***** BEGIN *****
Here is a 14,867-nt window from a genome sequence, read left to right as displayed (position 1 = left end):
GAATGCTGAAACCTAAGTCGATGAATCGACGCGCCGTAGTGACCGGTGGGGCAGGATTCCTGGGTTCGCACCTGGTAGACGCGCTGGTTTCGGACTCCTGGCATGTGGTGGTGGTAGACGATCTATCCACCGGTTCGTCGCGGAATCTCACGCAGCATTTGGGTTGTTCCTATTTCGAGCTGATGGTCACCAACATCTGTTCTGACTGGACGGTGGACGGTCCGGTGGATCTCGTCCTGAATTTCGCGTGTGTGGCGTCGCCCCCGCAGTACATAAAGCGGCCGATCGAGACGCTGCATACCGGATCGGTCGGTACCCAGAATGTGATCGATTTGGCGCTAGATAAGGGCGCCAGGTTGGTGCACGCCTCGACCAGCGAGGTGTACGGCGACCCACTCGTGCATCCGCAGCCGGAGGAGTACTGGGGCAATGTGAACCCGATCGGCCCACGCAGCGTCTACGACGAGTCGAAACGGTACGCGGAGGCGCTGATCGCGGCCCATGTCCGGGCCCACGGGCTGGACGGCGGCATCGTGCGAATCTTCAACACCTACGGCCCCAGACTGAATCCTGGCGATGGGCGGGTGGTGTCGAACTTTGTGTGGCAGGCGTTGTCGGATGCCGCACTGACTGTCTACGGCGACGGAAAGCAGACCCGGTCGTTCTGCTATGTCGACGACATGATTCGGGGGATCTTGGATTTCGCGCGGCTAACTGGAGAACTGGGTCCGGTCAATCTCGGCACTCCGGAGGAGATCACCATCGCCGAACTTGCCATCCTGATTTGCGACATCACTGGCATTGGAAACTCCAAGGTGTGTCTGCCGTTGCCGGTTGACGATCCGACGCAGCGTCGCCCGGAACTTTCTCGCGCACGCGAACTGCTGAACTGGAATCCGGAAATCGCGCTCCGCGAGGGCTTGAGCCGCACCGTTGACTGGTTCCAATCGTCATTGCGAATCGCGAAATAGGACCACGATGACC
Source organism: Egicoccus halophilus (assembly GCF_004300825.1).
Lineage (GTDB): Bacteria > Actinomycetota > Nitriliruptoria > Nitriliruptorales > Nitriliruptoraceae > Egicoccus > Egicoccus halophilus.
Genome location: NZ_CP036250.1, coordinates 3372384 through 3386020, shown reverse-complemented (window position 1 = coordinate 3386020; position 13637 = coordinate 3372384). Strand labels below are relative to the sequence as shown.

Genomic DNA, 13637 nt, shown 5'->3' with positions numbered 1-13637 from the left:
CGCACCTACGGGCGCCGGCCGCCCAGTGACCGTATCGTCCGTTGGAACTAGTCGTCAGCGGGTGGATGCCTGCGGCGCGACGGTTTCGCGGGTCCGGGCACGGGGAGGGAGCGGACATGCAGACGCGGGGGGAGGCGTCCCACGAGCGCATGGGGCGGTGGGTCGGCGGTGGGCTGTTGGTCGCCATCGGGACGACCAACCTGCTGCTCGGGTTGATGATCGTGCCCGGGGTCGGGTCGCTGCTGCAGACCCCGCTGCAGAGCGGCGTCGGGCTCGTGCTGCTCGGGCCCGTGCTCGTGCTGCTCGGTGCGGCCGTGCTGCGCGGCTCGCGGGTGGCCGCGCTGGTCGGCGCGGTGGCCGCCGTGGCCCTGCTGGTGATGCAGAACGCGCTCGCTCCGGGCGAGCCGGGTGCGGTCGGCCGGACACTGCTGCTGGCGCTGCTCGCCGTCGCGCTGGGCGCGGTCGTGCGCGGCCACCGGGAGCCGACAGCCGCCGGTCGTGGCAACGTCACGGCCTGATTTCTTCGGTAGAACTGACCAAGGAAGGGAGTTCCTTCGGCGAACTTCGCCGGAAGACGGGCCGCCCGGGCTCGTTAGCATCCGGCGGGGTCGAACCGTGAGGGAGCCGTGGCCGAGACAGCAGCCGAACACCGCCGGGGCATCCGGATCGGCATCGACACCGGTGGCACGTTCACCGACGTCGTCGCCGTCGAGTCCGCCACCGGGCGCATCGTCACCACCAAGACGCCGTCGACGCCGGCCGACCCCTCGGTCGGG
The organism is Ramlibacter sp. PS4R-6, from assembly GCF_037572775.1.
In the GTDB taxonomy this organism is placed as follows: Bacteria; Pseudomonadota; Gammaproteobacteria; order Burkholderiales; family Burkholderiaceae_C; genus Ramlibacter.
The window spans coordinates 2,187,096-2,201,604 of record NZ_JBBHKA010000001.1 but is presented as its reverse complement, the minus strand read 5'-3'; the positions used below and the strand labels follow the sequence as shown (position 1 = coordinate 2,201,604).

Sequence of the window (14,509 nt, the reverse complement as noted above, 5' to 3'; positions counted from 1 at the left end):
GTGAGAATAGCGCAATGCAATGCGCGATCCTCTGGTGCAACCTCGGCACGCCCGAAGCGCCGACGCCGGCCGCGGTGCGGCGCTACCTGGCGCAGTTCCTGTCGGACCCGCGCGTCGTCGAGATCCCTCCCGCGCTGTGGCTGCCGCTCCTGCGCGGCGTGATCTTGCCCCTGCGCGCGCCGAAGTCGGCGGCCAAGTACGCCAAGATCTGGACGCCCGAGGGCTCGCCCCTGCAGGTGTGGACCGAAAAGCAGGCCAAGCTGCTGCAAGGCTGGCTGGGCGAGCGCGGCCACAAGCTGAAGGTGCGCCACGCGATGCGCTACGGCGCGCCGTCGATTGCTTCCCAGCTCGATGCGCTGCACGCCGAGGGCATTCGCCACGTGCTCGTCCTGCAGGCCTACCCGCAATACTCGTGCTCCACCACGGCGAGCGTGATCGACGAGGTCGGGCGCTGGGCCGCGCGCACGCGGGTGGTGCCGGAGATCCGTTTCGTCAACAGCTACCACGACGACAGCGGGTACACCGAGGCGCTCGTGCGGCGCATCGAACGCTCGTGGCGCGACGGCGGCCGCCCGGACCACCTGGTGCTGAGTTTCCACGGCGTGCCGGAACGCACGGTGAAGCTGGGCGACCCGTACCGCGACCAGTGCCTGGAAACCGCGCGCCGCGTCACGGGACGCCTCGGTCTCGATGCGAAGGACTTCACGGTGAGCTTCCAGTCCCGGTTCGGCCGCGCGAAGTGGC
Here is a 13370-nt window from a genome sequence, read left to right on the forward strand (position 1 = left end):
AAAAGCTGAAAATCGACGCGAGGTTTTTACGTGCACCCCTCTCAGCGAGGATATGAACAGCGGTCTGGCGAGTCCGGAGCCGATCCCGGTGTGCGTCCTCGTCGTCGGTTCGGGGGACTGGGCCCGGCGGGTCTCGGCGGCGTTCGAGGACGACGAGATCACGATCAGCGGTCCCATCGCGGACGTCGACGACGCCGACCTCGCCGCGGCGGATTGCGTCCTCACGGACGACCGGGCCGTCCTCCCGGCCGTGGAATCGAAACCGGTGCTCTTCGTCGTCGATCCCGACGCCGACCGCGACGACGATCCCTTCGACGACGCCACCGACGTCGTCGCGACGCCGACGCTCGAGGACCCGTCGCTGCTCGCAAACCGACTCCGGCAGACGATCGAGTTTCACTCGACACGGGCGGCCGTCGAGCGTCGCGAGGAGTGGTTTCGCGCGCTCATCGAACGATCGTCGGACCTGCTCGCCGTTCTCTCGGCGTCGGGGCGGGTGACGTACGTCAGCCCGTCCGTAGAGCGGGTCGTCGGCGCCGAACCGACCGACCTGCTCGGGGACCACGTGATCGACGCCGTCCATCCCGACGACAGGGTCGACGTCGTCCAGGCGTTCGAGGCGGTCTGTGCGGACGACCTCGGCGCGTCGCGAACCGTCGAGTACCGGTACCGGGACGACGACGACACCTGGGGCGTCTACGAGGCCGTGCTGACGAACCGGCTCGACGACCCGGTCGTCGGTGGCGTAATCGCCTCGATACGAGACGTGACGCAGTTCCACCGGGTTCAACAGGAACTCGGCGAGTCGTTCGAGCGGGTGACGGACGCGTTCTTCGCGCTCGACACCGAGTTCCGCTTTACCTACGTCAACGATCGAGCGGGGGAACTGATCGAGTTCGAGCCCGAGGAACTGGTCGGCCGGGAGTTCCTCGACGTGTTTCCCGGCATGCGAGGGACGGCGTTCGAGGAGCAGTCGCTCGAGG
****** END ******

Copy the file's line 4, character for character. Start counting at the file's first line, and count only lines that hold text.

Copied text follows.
Lineage (GTDB): Bacteria > Actinomycetota > Nitriliruptoria > Nitriliruptorales > Nitriliruptoraceae > Egicoccus > Egicoccus halophilus.